The mature Graham's expanding social vision grew from an underlying conviction that people deserved a second chance. That ideal--not to be confused with conservative notions of can-do entrepreneurialism or with liberal notions of social reconstruction simply said that all people should receive an opportunity to make more of themselves than their genes and circumstances might portend. With few exceptions, the thousands of letters that made their way each week to "Billy Graham, Minneapolis, Minnesota" spoke of suffering--husbands calling it quits, kids gone astray, jobs lost, and loneliness. Above all, loneliness. In historian Heather Vacek's words, "Graham was a public figure holding private pain." That role may have been his most enduring legacy. The letters make clear that he helped many wayfarers find fresh water in dry wells. Here, he drew on deep-running streams in the American tradition. Sister Aimee, the flamboyant evangelist of the preceding generation, had well understood the power of the promise of a second chance. And so had the Great Commoner, William Jennings Bryan. Nothing was more American than believing that things old and broken really could become new and whole. (39)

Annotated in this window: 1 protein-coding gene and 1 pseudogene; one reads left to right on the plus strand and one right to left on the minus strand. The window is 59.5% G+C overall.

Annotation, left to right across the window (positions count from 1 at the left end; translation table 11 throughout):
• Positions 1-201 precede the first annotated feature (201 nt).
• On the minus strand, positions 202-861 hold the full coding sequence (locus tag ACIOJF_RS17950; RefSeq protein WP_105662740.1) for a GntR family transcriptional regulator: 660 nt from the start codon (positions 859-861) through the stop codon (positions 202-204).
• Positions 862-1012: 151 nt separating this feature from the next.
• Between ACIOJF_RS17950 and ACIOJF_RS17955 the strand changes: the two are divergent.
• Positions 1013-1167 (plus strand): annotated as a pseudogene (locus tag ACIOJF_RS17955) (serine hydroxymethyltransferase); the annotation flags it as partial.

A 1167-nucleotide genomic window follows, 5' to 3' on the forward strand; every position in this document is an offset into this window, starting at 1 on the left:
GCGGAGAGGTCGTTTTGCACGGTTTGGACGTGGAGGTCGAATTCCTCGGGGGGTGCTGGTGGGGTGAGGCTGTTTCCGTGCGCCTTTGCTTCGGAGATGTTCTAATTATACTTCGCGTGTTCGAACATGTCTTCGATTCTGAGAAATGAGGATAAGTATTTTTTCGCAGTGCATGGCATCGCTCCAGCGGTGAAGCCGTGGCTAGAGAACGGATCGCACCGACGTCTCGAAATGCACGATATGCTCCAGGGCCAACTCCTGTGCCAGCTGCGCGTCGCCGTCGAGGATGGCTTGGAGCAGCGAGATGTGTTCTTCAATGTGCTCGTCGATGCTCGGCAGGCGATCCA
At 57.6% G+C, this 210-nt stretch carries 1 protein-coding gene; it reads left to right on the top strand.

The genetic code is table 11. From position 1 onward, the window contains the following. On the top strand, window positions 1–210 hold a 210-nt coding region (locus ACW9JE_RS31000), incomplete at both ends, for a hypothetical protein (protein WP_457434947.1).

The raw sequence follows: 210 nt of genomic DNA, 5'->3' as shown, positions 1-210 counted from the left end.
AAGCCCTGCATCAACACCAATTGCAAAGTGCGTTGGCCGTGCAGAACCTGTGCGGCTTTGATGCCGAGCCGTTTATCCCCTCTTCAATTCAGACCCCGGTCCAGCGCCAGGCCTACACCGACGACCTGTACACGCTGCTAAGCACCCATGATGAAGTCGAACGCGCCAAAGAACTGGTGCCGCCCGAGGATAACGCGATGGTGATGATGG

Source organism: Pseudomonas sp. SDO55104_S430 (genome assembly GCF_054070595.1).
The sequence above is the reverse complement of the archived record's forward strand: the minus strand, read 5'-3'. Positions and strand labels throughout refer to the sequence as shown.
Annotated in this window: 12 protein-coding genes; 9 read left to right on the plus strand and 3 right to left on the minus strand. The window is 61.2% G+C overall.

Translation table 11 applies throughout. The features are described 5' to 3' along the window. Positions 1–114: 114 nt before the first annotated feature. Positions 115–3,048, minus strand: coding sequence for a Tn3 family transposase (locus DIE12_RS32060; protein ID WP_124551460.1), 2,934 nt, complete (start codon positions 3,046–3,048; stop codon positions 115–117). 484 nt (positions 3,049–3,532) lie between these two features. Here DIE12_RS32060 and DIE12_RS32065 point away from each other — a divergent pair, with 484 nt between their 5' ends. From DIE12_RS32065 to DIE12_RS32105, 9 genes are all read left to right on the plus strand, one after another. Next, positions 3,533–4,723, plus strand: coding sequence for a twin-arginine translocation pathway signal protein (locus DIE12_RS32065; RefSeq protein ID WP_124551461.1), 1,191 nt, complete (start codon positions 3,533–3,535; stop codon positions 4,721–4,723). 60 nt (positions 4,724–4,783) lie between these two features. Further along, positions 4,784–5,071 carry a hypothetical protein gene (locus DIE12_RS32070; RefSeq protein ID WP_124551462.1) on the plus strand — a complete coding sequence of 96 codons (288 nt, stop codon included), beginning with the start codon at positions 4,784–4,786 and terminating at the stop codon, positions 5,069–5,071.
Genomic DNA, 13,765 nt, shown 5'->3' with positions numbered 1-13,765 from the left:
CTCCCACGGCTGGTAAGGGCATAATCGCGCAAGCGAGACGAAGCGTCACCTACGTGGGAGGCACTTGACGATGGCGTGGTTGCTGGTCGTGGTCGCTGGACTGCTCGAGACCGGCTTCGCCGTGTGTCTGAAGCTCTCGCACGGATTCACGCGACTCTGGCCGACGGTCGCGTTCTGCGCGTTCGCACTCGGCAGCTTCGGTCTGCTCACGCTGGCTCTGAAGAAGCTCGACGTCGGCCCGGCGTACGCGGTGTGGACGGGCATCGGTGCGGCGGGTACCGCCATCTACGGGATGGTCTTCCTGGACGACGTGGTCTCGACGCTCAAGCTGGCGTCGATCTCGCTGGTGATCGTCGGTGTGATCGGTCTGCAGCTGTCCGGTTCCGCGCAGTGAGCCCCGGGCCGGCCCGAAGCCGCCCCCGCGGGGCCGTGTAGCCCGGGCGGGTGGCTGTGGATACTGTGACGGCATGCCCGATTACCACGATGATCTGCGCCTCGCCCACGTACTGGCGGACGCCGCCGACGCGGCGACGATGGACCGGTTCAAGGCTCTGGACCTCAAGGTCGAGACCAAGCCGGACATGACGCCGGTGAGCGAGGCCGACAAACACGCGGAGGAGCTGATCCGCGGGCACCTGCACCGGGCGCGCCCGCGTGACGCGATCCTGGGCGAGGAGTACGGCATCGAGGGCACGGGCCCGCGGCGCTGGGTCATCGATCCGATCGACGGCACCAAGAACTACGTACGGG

For many decades Graham seemed invincible, but time exacts its toll. Now nearly 91 and frail, he quietly spends his days in his mountain home in Montreat, North Carolina. Ruth Bell Graham died in 2007. Except for a housekeeper and health care workers, he lives alone. In 2007, poll data suggested that nearly a third of Americans under the age of 30 did not recognize his name. The closing of the Graham era offers a fresh opportunity to consider what his story says about America's story. (40)

For the cultural historian, Graham's work provides a perch for viewing some of the most powerful changes that swept the postwar landscape. I have tried to provide glimpses of fruitful places to look. Neither romanticizing nor debunking him will take us very far. Rather the task is to see how he used the times to speak to the times. That analysis will exhibit the achievements and, inevitably, the shortcomings of a life played on the world's stage. It also will help show how the angular fundamentalism of the 1940s became the expansive evangelicalism of the 2000s. Most important, it will illumine the reciprocal impact of religion and culture in modern America, an impact that included but extended far beyond conventional politics. Billy Graham holds a secure place on the Mount Rushmore of American religious icons. The challenge is to see how the man reveals the contours of the rest of the mountain. (41)